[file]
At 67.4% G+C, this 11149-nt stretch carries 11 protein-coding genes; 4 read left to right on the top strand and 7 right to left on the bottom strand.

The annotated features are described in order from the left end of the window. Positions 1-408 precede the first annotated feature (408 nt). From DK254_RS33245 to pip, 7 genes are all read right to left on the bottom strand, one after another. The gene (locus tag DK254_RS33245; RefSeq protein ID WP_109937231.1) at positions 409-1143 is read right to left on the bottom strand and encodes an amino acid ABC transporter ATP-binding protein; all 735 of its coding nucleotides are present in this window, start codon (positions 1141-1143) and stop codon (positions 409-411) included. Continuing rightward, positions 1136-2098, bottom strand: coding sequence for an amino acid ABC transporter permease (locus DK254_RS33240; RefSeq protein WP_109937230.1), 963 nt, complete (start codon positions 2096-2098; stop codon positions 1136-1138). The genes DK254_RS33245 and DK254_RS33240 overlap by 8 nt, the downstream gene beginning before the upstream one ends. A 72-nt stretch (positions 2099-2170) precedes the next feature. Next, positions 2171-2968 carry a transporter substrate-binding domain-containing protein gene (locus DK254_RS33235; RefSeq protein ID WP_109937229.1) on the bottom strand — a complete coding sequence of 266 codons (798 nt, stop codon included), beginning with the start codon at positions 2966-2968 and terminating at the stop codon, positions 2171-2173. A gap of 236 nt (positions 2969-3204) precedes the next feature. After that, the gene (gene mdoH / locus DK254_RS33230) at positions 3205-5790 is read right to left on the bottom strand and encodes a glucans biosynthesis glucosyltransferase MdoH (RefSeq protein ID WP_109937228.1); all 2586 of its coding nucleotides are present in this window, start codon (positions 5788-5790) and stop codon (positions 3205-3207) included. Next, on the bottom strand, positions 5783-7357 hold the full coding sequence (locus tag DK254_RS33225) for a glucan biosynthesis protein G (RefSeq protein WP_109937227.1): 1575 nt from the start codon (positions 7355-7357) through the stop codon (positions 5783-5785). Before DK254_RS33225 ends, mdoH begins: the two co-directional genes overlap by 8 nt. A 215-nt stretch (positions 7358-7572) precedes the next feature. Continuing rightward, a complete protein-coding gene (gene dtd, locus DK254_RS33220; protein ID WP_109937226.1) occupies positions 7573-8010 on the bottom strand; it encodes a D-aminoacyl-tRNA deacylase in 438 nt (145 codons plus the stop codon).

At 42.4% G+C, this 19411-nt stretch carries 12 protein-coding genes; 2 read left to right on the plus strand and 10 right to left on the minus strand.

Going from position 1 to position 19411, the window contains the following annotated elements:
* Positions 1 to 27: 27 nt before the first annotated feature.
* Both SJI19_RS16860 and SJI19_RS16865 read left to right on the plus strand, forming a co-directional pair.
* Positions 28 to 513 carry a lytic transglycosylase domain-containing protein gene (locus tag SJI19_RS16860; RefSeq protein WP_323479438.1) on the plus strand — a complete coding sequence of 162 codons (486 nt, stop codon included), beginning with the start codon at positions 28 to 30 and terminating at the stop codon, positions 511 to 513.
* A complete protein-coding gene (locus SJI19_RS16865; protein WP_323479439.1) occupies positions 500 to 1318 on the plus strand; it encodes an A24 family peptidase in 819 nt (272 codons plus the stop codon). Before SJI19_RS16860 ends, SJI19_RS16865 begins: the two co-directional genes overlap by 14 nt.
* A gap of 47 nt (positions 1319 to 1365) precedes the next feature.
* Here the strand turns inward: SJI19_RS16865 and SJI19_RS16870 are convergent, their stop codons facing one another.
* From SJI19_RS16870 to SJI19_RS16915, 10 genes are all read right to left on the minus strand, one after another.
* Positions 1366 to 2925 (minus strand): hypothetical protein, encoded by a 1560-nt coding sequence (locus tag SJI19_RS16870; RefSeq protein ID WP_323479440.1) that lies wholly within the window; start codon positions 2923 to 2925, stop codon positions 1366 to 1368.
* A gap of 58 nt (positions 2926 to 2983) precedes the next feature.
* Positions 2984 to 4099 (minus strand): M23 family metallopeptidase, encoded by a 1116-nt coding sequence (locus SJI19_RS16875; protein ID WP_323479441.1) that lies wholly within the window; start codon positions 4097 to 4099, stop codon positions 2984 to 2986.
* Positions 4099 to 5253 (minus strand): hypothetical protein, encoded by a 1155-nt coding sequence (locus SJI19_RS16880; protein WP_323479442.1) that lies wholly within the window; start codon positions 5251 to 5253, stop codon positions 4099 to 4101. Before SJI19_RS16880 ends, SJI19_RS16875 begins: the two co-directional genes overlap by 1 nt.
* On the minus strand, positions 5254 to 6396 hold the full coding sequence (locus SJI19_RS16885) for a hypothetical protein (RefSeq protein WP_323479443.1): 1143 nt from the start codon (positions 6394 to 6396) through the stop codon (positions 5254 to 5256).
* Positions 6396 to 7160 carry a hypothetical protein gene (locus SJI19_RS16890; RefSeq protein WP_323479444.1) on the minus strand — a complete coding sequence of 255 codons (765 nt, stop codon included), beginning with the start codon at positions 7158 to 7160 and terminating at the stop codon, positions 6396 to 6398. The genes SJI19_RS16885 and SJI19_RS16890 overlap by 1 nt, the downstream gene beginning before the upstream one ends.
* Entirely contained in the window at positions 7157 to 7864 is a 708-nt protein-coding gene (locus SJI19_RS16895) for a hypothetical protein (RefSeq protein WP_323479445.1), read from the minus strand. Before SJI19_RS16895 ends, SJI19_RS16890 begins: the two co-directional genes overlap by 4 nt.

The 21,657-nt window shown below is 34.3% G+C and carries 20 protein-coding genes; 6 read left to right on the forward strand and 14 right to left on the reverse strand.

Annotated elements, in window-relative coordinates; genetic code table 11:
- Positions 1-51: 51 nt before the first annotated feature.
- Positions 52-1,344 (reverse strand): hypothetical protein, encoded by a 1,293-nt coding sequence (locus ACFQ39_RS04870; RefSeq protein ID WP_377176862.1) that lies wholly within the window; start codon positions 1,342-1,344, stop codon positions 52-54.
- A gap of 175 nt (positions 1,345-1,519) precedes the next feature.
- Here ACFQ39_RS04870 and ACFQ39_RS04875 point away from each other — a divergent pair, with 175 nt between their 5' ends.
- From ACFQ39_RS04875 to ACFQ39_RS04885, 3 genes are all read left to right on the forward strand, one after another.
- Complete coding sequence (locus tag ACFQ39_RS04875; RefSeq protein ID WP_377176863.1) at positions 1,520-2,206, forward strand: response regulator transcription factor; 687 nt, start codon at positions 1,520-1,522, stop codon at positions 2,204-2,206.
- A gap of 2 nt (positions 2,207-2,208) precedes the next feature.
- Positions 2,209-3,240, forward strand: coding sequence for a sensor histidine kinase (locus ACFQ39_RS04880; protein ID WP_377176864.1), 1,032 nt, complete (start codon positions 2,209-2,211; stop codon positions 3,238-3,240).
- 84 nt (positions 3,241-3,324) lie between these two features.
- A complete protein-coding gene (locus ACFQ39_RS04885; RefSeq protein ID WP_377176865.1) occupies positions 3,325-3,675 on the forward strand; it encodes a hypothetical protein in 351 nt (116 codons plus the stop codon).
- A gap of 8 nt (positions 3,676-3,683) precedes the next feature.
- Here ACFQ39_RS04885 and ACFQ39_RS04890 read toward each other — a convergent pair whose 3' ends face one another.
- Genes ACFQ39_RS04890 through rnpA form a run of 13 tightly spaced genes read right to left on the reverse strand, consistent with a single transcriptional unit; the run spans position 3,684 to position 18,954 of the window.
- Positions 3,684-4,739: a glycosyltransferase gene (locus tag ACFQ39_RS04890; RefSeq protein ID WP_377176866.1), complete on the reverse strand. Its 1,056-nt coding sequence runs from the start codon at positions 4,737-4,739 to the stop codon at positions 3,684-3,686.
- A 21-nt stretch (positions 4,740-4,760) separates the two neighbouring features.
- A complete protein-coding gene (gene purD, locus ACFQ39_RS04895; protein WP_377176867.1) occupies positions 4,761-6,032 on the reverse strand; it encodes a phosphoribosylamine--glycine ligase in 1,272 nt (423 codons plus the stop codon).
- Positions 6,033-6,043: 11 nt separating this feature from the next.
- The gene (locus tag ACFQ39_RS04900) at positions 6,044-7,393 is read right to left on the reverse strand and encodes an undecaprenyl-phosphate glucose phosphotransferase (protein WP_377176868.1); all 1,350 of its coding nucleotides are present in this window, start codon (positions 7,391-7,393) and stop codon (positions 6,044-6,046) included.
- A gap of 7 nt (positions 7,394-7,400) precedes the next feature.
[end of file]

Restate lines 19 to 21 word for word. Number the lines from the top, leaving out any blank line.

The 21,657-nt window shown below is 34.3% G+C and carries 20 protein-coding genes; 6 read left to right on the forward strand and 14 right to left on the reverse strand.

Annotated elements, in window-relative coordinates; genetic code table 11:
- Positions 1-51: 51 nt before the first annotated feature.